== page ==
What can we say about Christine Schutt that would correctly transmit to you that we have, over the years, simply been in awe of her work, from her appearances in The 1/4ly, her first book with Knopf, her other books with TriQuarterly Books and Harcourt, her connection to NOON, etc etc.
Nightwork was recently reprinted by Dalkey Archive Press, which has re-released a number of writers with a Lishy smell: Diane Williams, Ben Marcus. While we love Dalkey Archive, the original Knopf edition in hardback is available for cheap prices from many oline booksellers and we prefer the look and feel of that edition, 129 pages with 17 stories, 10 of which appeared in The 1/4ly, two in Lish-guest-edited issues of StoryQuarterly and The Alaska Quarterly.
Nightwork was another one of the titles orphaned at Knopf, not seeing print until March 1996, with cover flap not written in Lish’s electric style but rather dull-ish from some unknown editorially assistant at random House.
And some of the themes…well, there is family, always family with Lish…but also unashamed matters of incest, between fathers and daughters, mothers and sons.
She was out of practice, and we wanted practice, so they started kissing each other, and they called it practicing, this kissing that occurred to him […] “Like this?” the boy asked, and the mother said, “Yes.” (“What Have You Been Doing?”)
A friend of a friend had a place for them to go in a big enough town where a lot went unnoticed but her father said, “No, I don’t feel like kt today.” … “No,” her father said. “No, I have no place to keep it. “Just let me kiss you,” he said, and she did. Arms crossed and eyes shut tight in the cold of the car, she moved a little closer to him and waited for the blow. (“You Drive”)
The titles have Lish-y titles, the kind you might find in Carver, Hannah, Kaufmann, Christoper, etc., from “What Have You Been doing?” to “Steven, Patrick, Michael, John” and “Goodnight, Sweetheart.”
Reviews were favorable and mixed. Kirkus Reviews wrote:
A debut collection made up of 17 stories (or, in some cases, slivers of story) told in voices flattened by despair. The narrators here are mostly nameless, and the uneasy territory of their subject matter cannot readily be labeled. In the opening piece, “You Drive,” a grown daughter and her father cross the boundaries of any usual parent-child relationship as they sit in a car, sharing secrets, kissing and memorizing the smell and texture of one another’s skin. In “What Have You Been Doing?,” it’s a mother and son who kiss: “She was out of practice and he wanted practice. . . . In the middle of rooms she obliged, in her bedroom, his bedroom, a kissing done standing, her hands on his shoulders, his not quite on her waist, heads tilted, mouths open.” Another mother, in “Teachers,” tells her daughter details about her lover while the girl yearns to get away, begging to be allowed just to go off to school. The spareness of Schutt’s prose, in combination with her elliptical storylines, can make certain pieces (notably “Giovanni and Giovanna” and “His Chorus”) difficult to decipher at all. But when she works with more accessible themes, the results are powerful, as in “Daywork,” where two adult daughters guiltily clean out the attic of their mother’s house as she lies dying in the hospital, and “To Have and To Hold,” as a spurned wife acts upon her anger and grief in her tiny and terrifyingly tidy kitchen. Schutt is good at small, sharp moments, and she chooses words with the care of a poet. But effective as some of these tales are, others feel fragmentary, incomplete. Taken all together, they’re finally overwhelming in the uniform grimness of their point of view. Razor-sharp writing in stories sliced a little too thin–and admittedly close to the bone.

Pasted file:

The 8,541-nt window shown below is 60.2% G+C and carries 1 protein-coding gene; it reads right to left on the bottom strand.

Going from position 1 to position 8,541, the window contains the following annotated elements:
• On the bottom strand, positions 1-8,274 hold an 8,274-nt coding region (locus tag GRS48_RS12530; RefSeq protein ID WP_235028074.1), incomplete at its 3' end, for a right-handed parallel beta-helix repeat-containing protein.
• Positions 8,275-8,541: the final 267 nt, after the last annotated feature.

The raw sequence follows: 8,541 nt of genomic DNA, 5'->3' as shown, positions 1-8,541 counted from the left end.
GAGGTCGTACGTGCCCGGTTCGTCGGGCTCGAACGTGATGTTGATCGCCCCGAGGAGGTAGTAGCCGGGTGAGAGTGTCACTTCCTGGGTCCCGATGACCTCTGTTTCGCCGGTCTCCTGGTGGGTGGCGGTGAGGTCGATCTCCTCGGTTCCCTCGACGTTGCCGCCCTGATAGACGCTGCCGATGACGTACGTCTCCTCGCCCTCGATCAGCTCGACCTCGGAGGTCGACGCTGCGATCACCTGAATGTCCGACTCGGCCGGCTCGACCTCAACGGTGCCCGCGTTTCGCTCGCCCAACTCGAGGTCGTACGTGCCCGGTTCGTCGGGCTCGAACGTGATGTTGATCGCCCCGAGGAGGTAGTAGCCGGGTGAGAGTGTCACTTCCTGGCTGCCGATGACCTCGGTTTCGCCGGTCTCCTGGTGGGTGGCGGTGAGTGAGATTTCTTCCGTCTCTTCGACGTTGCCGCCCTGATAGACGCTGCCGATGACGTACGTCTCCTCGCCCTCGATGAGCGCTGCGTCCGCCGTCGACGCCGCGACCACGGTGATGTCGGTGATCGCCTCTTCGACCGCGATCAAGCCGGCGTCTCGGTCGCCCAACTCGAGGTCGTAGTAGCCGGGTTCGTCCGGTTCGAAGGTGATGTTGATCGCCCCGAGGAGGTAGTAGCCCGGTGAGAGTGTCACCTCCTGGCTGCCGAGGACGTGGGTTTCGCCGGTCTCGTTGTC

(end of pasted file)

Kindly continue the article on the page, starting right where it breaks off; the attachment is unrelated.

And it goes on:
Although distrubing or startling at moments, it is the freshness and curt wording that illuminates the underlying themes running throughout of childhood innocence and naivety clashing with the malevolance of reality.
Schutt is a good example of life after Lish. Her novel Florida (told in short flashy chapters) was a 2008 National Book Award finalist.